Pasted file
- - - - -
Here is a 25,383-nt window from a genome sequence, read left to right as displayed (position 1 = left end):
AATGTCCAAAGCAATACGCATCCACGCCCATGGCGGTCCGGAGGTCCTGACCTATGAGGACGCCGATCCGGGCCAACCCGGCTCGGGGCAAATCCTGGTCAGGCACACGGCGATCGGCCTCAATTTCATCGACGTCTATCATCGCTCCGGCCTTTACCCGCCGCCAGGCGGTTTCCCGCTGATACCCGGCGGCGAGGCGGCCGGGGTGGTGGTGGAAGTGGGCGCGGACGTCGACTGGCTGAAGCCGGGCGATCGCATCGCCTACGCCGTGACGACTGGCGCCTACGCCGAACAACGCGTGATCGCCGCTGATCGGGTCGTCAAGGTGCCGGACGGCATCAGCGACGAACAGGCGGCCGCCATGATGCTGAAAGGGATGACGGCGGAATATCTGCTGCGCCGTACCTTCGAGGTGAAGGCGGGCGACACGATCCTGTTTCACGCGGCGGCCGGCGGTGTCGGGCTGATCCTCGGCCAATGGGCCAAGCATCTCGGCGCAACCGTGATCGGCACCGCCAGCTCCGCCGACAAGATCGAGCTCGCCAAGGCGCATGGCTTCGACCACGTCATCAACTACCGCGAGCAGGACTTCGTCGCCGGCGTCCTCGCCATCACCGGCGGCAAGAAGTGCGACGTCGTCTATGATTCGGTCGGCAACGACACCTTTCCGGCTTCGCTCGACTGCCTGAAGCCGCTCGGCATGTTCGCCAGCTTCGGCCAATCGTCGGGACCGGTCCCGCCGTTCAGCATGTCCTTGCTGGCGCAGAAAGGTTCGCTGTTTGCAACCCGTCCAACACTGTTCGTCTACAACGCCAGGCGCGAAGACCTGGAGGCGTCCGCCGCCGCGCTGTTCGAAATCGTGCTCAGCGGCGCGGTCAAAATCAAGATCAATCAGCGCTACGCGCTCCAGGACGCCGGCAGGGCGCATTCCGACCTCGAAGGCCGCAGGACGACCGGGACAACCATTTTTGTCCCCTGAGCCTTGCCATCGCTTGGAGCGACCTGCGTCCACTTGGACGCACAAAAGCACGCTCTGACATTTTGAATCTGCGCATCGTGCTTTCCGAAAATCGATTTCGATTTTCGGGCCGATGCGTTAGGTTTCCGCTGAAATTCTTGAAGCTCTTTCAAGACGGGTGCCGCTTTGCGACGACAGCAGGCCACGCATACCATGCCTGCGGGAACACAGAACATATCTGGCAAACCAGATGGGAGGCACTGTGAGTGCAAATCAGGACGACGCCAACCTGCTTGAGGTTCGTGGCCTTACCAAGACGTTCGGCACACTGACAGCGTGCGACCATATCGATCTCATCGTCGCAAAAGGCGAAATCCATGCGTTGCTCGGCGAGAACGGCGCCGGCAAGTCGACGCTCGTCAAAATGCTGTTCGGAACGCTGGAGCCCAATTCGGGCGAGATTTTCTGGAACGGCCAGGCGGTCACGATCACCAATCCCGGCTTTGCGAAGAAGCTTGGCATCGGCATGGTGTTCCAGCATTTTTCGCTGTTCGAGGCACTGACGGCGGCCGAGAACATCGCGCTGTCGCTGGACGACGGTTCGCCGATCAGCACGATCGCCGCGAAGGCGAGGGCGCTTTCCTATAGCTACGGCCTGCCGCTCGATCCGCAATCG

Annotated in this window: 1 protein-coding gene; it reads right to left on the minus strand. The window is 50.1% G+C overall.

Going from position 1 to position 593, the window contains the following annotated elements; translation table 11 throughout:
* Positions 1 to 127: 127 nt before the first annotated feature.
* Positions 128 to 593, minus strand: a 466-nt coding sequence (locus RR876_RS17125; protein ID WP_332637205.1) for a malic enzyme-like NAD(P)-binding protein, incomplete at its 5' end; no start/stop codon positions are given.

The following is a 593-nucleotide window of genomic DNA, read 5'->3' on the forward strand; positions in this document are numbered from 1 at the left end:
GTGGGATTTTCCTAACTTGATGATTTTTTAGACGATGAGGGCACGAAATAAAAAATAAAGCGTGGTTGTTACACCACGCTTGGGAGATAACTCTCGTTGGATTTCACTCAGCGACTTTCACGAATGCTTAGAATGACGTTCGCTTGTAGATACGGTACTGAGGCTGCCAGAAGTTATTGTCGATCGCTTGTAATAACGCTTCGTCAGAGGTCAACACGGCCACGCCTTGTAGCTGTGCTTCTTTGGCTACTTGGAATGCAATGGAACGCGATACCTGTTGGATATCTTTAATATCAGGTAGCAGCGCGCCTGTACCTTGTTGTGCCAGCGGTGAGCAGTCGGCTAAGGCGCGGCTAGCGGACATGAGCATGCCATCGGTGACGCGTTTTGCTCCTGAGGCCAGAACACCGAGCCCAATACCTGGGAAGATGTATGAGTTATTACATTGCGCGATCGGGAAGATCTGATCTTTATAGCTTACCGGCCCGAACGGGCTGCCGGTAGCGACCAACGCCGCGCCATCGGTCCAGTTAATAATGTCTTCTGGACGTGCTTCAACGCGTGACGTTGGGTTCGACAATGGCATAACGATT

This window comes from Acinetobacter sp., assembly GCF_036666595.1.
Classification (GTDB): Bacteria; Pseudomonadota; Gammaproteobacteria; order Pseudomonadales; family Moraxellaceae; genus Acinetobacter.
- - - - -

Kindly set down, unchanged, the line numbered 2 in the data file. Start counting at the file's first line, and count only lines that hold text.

AATGTCCAAAGCAATACGCATCCACGCCCATGGCGGTCCGGAGGTCCTGACCTATGAGGACGCCGATCCGGGCCAACCCGGCTCGGGGCAAATCCTGGTCAGGCACACGGCGATCGGCCTCAATTTCATCGACGTCTATCATCGCTCCGGCCTTTACCCGCCGCCAGGCGGTTTCCCGCTGATACCCGGCGGCGAGGCGGCCGGGGTGGTGGTGGAAGTGGGCGCGGACGTCGACTGGCTGAAGCCGGGCGATCGCATCGCCTACGCCGTGACGACTGGCGCCTACGCCGAACAACGCGTGATCGCCGCTGATCGGGTCGTCAAGGTGCCGGACGGCATCAGCGACGAACAGGCGGCCGCCATGATGCTGAAAGGGATGACGGCGGAATATCTGCTGCGCCGTACCTTCGAGGTGAAGGCGGGCGACACGATCCTGTTTCACGCGGCGGCCGGCGGTGTCGGGCTGATCCTCGGCCAATGGGCCAAGCATCTCGGCGCAACCGTGATCGGCACCGCCAGCTCCGCCGACAAGATCGAGCTCGCCAAGGCGCATGGCTTCGACCACGTCATCAACTACCGCGAGCAGGACTTCGTCGCCGGCGTCCTCGCCATCACCGGCGGCAAGAAGTGCGACGTCGTCTATGATTCGGTCGGCAACGACACCTTTCCGGCTTCGCTCGACTGCCTGAAGCCGCTCGGCATGTTCGCCAGCTTCGGCCAATCGTCGGGACCGGTCCCGCCGTTCAGCATGTCCTTGCTGGCGCAGAAAGGTTCGCTGTTTGCAACCCGTCCAACACTGTTCGTCTACAACGCCAGGCGCGAAGACCTGGAGGCGTCCGCCGCCGCGCTGTTCGAAATCGTGCTCAGCGGCGCGGTCAAAATCAAGATCAATCAGCGCTACGCGCTCCAGGACGCCGGCAGGGCGCATTCCGACCTCGAAGGCCGCAGGACGACCGGGACAACCATTTTTGTCCCCTGAGCCTTGCCATCGCTTGGAGCGACCTGCGTCCACTTGGACGCACAAAAGCACGCTCTGACATTTTGAATCTGCGCATCGTGCTTTCCGAAAATCGATTTCGATTTTCGGGCCGATGCGTTAGGTTTCCGCTGAAATTCTTGAAGCTCTTTCAAGACGGGTGCCGCTTTGCGACGACAGCAGGCCACGCATACCATGCCTGCGGGAACACAGAACATATCTGGCAAACCAGATGGGAGGCACTGTGAGTGCAAATCAGGACGACGCCAACCTGCTTGAGGTTCGTGGCCTTACCAAGACGTTCGGCACACTGACAGCGTGCGACCATATCGATCTCATCGTCGCAAAAGGCGAAATCCATGCGTTGCTCGGCGAGAACGGCGCCGGCAAGTCGACGCTCGTCAAAATGCTGTTCGGAACGCTGGAGCCCAATTCGGGCGAGATTTTCTGGAACGGCCAGGCGGTCACGATCACCAATCCCGGCTTTGCGAAGAAGCTTGGCATCGGCATGGTGTTCCAGCATTTTTCGCTGTTCGAGGCACTGACGGCGGCCGAGAACATCGCGCTGTCGCTGGACGACGGTTCGCCGATCAGCACGATCGCCGCGAAGGCGAGGGCGCTTTCCTATAGCTACGGCCTGCCGCTCGATCCGCAATCG